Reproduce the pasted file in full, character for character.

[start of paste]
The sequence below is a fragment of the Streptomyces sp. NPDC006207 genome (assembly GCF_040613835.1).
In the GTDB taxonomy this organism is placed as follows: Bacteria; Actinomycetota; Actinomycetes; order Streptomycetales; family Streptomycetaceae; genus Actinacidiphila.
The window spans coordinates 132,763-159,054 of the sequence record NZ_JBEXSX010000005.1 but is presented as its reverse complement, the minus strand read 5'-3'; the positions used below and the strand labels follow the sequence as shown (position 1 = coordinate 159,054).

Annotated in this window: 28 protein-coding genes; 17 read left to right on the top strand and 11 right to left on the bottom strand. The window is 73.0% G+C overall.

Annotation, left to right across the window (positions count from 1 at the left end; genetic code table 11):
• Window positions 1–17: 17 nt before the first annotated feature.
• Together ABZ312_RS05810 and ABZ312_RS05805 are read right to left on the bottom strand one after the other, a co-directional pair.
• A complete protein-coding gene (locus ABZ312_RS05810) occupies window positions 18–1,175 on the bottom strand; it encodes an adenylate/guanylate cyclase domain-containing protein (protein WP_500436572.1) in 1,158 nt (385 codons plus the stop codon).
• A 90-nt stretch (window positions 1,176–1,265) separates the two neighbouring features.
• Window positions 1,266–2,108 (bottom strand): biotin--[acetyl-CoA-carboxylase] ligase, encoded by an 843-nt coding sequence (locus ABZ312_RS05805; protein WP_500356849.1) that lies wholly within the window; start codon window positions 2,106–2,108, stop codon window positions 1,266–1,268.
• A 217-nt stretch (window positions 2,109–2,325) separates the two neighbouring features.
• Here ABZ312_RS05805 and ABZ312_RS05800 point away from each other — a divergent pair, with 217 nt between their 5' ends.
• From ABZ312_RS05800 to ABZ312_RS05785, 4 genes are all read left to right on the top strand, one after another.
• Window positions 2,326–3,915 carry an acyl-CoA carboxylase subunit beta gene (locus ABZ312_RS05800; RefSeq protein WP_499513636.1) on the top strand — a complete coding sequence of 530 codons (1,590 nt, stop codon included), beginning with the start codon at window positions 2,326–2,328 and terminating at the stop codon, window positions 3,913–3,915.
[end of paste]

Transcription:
The sequence below is a fragment of the Streptomyces sp. NPDC006207 genome (assembly GCF_040613835.1).
In the GTDB taxonomy this organism is placed as follows: Bacteria; Actinomycetota; Actinomycetes; order Streptomycetales; family Streptomycetaceae; genus Actinacidiphila.
The window spans coordinates 132,763-159,054 of the sequence record NZ_JBEXSX010000005.1 but is presented as its reverse complement, the minus strand read 5'-3'; the positions used below and the strand labels follow the sequence as shown (position 1 = coordinate 159,054).

Annotated in this window: 28 protein-coding genes; 17 read left to right on the top strand and 11 right to left on the bottom strand. The window is 73.0% G+C overall.

Annotation, left to right across the window (positions count from 1 at the left end; genetic code table 11):
• Window positions 1–17: 17 nt before the first annotated feature.
• Together ABZ312_RS05810 and ABZ312_RS05805 are read right to left on the bottom strand one after the other, a co-directional pair.
• A complete protein-coding gene (locus ABZ312_RS05810) occupies window positions 18–1,175 on the bottom strand; it encodes an adenylate/guanylate cyclase domain-containing protein (protein WP_500436572.1) in 1,158 nt (385 codons plus the stop codon).
• A 90-nt stretch (window positions 1,176–1,265) separates the two neighbouring features.
• Window positions 1,266–2,108 (bottom strand): biotin--[acetyl-CoA-carboxylase] ligase, encoded by an 843-nt coding sequence (locus ABZ312_RS05805; protein WP_500356849.1) that lies wholly within the window; start codon window positions 2,106–2,108, stop codon window positions 1,266–1,268.
• A 217-nt stretch (window positions 2,109–2,325) separates the two neighbouring features.
• Here ABZ312_RS05805 and ABZ312_RS05800 point away from each other — a divergent pair, with 217 nt between their 5' ends.
• From ABZ312_RS05800 to ABZ312_RS05785, 4 genes are all read left to right on the top strand, one after another.
• Window positions 2,326–3,915 carry an acyl-CoA carboxylase subunit beta gene (locus ABZ312_RS05800; RefSeq protein WP_499513636.1) on the top strand — a complete coding sequence of 530 codons (1,590 nt, stop codon included), beginning with the start codon at window positions 2,326–2,328 and terminating at the stop codon, window positions 3,913–3,915.